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A coalition of five prominent public health advocacy organizations, including the Environmental Working Group (EWG), Environmental Defense Fund, Center for Science in the Public Interest, Center for Food Safety, and Center for Environmental Health, has submitted a petition urging the Food and Drug Administration (FDA) to cancel its approval of the color additive titanium dioxide in food products.
The petition highlights concerns over the accumulation of titanium dioxide nanoparticles in the body, which could potentially harm the immune and nervous systems, particularly in children who consume foods containing this additive. The FDA's approval of titanium dioxide dates back to 1966, with the last safety review conducted in 1973. However, recent scientific evidence suggests that the nanoparticles of titanium dioxide can indeed accumulate in the body, contradicting the previous belief that it does not.
The petition references the European Food Safety Authority's reevaluation, which led to the banning of synthetic titanium dioxide in Europe due to concerns about its potential toxic effects on the immune system and the brain.
Tom Neltner, senior director of safer chemicals for the Environmental Defense Fund, expresses disappointment with the FDA's lack of a formal and transparent reassessment of the evidence, despite the EU's actions. The organizations argue that the FDA should take immediate action to protect consumers by revoking the approval of titanium dioxide as a color additive in food.
While the FDA's response is awaited, some state lawmakers are taking matters into their own hands. In California, Assemblymembers Jesse Gabriel and Buffy Wicks have introduced a bill to ban titanium dioxide and four other food chemicals in food sold within the state. The organizations behind the petition believe that all consumers deserve similar protections across the country.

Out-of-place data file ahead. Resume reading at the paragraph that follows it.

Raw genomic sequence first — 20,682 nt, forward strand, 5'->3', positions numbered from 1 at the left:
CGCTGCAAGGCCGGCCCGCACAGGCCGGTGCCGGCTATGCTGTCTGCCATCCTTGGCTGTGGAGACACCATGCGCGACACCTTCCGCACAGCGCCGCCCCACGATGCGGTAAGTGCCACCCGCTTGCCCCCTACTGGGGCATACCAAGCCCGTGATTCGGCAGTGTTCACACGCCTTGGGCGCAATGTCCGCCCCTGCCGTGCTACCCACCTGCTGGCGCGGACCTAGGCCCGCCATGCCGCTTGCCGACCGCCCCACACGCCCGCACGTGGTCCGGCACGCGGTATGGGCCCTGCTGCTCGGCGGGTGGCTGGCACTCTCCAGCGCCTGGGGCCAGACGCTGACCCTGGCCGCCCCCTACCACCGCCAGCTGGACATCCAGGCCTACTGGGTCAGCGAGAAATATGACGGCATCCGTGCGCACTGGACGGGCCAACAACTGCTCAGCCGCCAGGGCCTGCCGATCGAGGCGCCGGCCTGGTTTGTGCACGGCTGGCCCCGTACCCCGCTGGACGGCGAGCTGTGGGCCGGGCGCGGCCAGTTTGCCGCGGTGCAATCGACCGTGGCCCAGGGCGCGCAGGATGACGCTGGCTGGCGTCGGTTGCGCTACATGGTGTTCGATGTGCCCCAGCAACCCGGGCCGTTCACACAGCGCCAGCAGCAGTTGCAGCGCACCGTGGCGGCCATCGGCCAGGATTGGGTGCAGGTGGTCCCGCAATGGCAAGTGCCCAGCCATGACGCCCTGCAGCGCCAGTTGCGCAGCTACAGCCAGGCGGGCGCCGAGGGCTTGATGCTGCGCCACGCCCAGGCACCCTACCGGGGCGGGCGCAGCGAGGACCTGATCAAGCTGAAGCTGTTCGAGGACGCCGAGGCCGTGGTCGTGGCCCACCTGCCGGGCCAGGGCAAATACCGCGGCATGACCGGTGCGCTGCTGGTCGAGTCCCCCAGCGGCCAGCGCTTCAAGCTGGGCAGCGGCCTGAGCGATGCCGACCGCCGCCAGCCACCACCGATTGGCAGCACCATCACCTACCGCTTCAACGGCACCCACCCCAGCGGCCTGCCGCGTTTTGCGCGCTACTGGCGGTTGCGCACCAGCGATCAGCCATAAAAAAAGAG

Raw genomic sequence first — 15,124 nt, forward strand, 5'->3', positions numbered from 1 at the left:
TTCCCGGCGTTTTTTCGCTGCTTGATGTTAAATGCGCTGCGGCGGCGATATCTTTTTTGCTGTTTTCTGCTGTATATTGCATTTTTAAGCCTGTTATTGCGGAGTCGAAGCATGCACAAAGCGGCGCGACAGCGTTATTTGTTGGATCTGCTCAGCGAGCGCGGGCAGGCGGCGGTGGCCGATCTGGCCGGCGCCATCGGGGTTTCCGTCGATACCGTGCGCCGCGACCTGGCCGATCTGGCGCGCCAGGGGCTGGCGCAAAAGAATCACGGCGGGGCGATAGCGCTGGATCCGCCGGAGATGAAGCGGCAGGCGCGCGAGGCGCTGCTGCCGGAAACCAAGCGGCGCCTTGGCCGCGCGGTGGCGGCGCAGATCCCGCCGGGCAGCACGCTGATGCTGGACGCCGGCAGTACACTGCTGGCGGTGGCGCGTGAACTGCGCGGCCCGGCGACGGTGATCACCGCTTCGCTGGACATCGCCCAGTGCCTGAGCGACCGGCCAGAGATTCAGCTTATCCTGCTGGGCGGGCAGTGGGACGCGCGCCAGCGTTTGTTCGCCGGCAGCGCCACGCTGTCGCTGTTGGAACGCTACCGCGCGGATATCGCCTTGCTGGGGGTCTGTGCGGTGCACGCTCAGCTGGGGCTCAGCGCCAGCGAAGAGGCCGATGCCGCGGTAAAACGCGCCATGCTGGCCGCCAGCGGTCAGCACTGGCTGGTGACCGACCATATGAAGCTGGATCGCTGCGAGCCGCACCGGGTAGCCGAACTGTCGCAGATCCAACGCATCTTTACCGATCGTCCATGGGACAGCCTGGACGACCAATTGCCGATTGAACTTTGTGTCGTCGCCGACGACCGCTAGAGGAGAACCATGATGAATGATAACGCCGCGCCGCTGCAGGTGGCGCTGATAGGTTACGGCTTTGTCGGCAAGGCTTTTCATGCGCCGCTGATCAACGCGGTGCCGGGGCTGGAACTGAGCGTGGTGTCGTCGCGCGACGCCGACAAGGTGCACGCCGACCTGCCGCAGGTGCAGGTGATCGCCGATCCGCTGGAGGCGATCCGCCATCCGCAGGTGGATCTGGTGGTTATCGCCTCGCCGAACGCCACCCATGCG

The petition urges the FDA to fulfill its regulatory responsibilities promptly and meet the statutory deadline of 180 days for making a decision on the matter. The groups emphasize that the FDA should prioritize consumer safety and act promptly, rather than waiting for formal petitions to drive action.
To support their claims, the coalition of organizations refers to the Dirty Dozen Guide to Food Chemicals and Food Additives State of the Science report by the EWG, which provides comprehensive information on titanium dioxide and other concerning food chemicals.
Expert opinions further strengthen the case against titanium dioxide. Sue Chiang, food program director at the Center for Environmental Health, questions the need for a DNA-damaging chemical like titanium dioxide in food, given its purely cosmetic function. Jaydee Hanson, policy director at the Center for Food Safety, highlights European nations and companies recognizing the shift to nanoscale processing of titanium dioxide and removing it from their products. The Center for Food Safety urges the FDA to mandate similar actions from companies selling food products in the United States.
As the debate unfolds, the public health organizations remain steadfast in their mission to ensure the safety of food additives and protect consumers from potentially harmful substances.
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